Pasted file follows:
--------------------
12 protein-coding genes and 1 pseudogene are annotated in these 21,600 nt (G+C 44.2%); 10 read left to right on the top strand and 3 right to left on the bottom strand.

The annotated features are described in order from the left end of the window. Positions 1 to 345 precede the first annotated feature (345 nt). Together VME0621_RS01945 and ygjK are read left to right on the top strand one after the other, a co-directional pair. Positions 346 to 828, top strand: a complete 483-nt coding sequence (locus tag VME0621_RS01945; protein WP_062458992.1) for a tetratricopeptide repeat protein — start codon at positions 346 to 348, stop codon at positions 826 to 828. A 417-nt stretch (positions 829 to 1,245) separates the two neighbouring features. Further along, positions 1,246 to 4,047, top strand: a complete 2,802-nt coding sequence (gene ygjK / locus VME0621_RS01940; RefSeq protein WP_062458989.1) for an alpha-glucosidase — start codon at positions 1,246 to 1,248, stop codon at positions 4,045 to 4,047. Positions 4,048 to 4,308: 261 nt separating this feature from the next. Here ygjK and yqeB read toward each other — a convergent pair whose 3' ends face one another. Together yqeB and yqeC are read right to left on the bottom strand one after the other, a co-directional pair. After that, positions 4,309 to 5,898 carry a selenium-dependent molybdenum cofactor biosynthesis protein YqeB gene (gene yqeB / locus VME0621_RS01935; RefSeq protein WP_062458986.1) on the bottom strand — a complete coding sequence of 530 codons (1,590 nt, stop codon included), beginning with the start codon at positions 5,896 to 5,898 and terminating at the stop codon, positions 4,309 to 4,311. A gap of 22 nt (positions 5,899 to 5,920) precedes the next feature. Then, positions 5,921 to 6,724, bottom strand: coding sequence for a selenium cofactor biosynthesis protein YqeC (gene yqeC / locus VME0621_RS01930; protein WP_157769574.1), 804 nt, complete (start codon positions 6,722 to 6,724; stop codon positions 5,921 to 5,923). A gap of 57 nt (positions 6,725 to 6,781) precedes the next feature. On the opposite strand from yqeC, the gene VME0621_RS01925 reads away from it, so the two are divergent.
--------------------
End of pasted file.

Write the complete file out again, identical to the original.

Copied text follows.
12 protein-coding genes and 1 pseudogene are annotated in these 21,600 nt (G+C 44.2%); 10 read left to right on the top strand and 3 right to left on the bottom strand.

The annotated features are described in order from the left end of the window. Positions 1 to 345 precede the first annotated feature (345 nt). Together VME0621_RS01945 and ygjK are read left to right on the top strand one after the other, a co-directional pair. Positions 346 to 828, top strand: a complete 483-nt coding sequence (locus tag VME0621_RS01945; protein WP_062458992.1) for a tetratricopeptide repeat protein — start codon at positions 346 to 348, stop codon at positions 826 to 828. A 417-nt stretch (positions 829 to 1,245) separates the two neighbouring features. Further along, positions 1,246 to 4,047, top strand: a complete 2,802-nt coding sequence (gene ygjK / locus VME0621_RS01940; RefSeq protein WP_062458989.1) for an alpha-glucosidase — start codon at positions 1,246 to 1,248, stop codon at positions 4,045 to 4,047. Positions 4,048 to 4,308: 261 nt separating this feature from the next. Here ygjK and yqeB read toward each other — a convergent pair whose 3' ends face one another. Together yqeB and yqeC are read right to left on the bottom strand one after the other, a co-directional pair. After that, positions 4,309 to 5,898 carry a selenium-dependent molybdenum cofactor biosynthesis protein YqeB gene (gene yqeB / locus VME0621_RS01935; RefSeq protein WP_062458986.1) on the bottom strand — a complete coding sequence of 530 codons (1,590 nt, stop codon included), beginning with the start codon at positions 5,896 to 5,898 and terminating at the stop codon, positions 4,309 to 4,311. A gap of 22 nt (positions 5,899 to 5,920) precedes the next feature. Then, positions 5,921 to 6,724, bottom strand: coding sequence for a selenium cofactor biosynthesis protein YqeC (gene yqeC / locus VME0621_RS01930; protein WP_157769574.1), 804 nt, complete (start codon positions 6,722 to 6,724; stop codon positions 5,921 to 5,923). A gap of 57 nt (positions 6,725 to 6,781) precedes the next feature. On the opposite strand from yqeC, the gene VME0621_RS01925 reads away from it, so the two are divergent.